A. No comma after 10 ounces in that sentence.

Q. Is it Master of Arts in philosophy or Master of Arts in Philosophy; and is it master's degree in philosophy or master's degree in Philosophy? – from oakwood village, Ohio on Fri, Aug 22, 2014

A. Master of Arts in philosophy; master's degree in philosophy.

Q. Does AP style now allow the use of "centered around" in addition to "centered on?" – from Plano, Texas on Fri, Aug 22, 2014

A. Both are acceptable, though centered around is perhaps more informal.

Q. In general, would you avoid the phrase "in order to"? Example: He felt strongly about joining the PAC in order to contribute to the collective whole of the group and for the benefits of the charity matching program. – from Falls Church, Va. on Fri, Aug 22, 2014

A. Yes. And you might want to tighten up other phrases in the sentence.

Q. Should U.S. News & World Report be italicized? – from Falls Church, Va. on Fri, Aug 22, 2014

A. Not in an AP news story. Italics don't transmit through all computer systems. See the "magazine names" entry for use of italics for AP Stylebook examples.

Q. I'm editing a novel. The writer is saying that an excessive sin has been committed. He has written "Cardinal sin". Should cardinal be capitalized? – from Charlotte, N.C. on Fri, Aug 22, 2014

A. Lowercase cardinal sin.

Q. I have seen the word saltshaker spelled as one word but pepper shaker spelled as two. Is this correct? – from Charlotte, N.C. on Fri, Aug 22, 2014

A. Yes, those are the spellings in Webster's New World College Dictionary, the AP Stylebook's main reference.

Q. In the following list, I'm what needs a hyphen. I'm certain "long-term" does since it modifies care facilities. But not sure on the other two... Disability sports organizations Psychiatric treatment centers Long-term care facilities – from Mt. Pleasant, Mich. on Fri, Aug 22, 2014

A. No hyphens in the first two, hyphenate long-term care facilities.

Q. Would you use past tense or present tense in this example? Police said Monday they have confirmed that the man in the video is/was John Smith. – from Virginia, XX on Thu, Aug 21, 2014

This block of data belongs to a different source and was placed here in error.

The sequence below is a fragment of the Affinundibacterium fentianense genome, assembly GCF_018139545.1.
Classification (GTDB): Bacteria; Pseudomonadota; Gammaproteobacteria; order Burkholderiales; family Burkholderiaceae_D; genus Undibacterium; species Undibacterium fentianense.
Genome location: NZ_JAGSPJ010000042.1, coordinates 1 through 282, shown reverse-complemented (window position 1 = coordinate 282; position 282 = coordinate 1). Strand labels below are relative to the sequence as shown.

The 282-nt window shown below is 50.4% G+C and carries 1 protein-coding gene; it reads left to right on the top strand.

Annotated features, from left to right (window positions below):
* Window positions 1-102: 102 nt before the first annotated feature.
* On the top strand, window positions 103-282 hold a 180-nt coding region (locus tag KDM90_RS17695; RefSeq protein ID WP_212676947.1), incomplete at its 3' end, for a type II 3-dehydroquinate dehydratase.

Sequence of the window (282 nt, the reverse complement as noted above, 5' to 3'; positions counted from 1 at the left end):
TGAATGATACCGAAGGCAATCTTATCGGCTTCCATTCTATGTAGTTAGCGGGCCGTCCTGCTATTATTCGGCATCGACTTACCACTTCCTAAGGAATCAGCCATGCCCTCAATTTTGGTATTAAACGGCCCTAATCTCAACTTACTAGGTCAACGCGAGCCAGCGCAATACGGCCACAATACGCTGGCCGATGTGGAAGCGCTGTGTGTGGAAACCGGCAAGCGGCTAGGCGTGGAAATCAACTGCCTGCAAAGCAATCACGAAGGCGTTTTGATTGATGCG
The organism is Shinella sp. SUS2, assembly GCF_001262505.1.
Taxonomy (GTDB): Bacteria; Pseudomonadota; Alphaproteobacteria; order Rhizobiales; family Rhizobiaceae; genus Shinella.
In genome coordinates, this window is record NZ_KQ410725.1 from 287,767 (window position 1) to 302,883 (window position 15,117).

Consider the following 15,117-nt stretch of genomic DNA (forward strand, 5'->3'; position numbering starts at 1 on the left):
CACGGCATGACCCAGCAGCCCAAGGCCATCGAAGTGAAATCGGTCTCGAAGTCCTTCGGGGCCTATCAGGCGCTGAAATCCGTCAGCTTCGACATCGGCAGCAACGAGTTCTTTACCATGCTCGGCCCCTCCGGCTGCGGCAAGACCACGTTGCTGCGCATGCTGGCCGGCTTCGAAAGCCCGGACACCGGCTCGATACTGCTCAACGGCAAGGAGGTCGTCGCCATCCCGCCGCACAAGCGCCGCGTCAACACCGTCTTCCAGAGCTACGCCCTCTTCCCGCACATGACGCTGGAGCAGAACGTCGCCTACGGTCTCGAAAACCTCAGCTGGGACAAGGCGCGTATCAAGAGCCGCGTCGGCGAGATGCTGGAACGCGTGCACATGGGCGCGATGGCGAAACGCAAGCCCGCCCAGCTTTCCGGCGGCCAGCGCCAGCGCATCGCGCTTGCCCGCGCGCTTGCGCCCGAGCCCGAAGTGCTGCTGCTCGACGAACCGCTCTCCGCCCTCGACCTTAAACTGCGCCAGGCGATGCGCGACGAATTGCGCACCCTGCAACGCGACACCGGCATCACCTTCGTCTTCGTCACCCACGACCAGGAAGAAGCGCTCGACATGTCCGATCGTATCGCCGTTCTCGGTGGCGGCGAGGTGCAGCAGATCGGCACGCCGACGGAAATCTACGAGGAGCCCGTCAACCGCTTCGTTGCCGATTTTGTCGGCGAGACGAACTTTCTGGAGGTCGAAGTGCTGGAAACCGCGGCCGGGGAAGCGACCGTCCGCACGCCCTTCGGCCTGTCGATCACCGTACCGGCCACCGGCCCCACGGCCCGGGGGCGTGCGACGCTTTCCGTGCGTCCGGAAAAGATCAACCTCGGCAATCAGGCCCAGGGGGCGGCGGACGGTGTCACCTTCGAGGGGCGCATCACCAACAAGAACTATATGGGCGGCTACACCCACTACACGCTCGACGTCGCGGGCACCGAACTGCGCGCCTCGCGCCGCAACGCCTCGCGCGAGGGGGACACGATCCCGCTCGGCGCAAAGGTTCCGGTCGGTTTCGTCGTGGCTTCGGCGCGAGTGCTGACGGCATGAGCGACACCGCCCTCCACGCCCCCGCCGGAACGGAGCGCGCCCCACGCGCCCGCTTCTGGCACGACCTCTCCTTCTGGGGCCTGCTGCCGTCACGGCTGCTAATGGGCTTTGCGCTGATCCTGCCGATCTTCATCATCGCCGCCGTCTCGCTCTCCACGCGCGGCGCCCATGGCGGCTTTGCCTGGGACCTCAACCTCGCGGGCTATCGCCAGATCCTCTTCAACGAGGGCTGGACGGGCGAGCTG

A. Use the present tense in this formulation.

Q. There is an entry for "Alitalia Airlines," yet the "airline, airlines" entry states, "Companies that use none of these include Aer Lingus, Aeromexico, Air Canada, Air France, Air India, Alitalia, Emirates and Iberia." Which is the correct way to refer to this carrier? Thank you. – from Atlanta on Thu, Aug 21, 2014

A. Alitalia alone is correct. Thanks for pointing out the Stylebook entry. I'll look into making it conform.

Q. Sue helps her students find their voice and their passion as writers - or - Sue helps her students find their voices and their passions as writers – from Elgin, Ill. on Thu, Aug 21, 2014

A. The plural, though that phrase is a cliche. Better to be more specific about Sue's influence on her writing students.

Q. Is this the correct way to write the following expression when you mean with regard to risk management? risk managementwise – from Raleigh, N.C. on Thu, Aug 21, 2014

A. It looks awfully contrived. Better to rephrase: regarding risk management.

Q. Is this use of the colon incorrect? "Risks may include: surgical complications, infection, failure to deliver therapy as needed and/or worsening of some symptoms." Thanks for your expertise. – from Minneapolis on Thu, Aug 21, 2014

A. No colon in that construction. And rather than the slash, or suffices for the last item in the series.

Q. I believe that according to AP style, the phrase "dirty-energy" to modify a noun, like "industry" should be hyphenated. But it's not hyphenated in much of what I am seeing, such as in this NYT headline: http://www.nytimes.com/2011/02/22/opinion/22tue1.html?_r=0 Hyphenate or no? – from Boston on Thu, Aug 21, 2014

A. No, dirty energy either standing alone or preceding another noun isn't hyphenated in AP stories.

Q. Should enterprisewide be hyphenated? – from Temecula CA, Calif. on Thu, Aug 21, 2014

A. No, but it's awkward. Better to rephrase: e.g., throughout the enterprise or company.

Q. For an invitation, is this the proper way to invite guests? "You and a guest are invited to join me and New York Yankee shortstop Alex Rodriguez for an evening to celebrate..." – on Thu, Aug 21, 2014

A. You might rephrase slightly to underline the two-person limit for the invitation: You and one other guest are invited ...

Q. Under "organizations and institutions," the section on INTERNAL ELEMENTS says to lower case internal elements of an organization when they have names that are widely used generic terms, such as the board of trustees of Columbia University. Our university has a board of governors. I saw board of governors capitalized in other instances, such as the Academy Awards Board of Governors. Would it be capitalized in reference to a university's governing board? – from Warrensburg, Mo. on Thu, Aug 21, 2014

A. AP would lowercase the university's board of governors.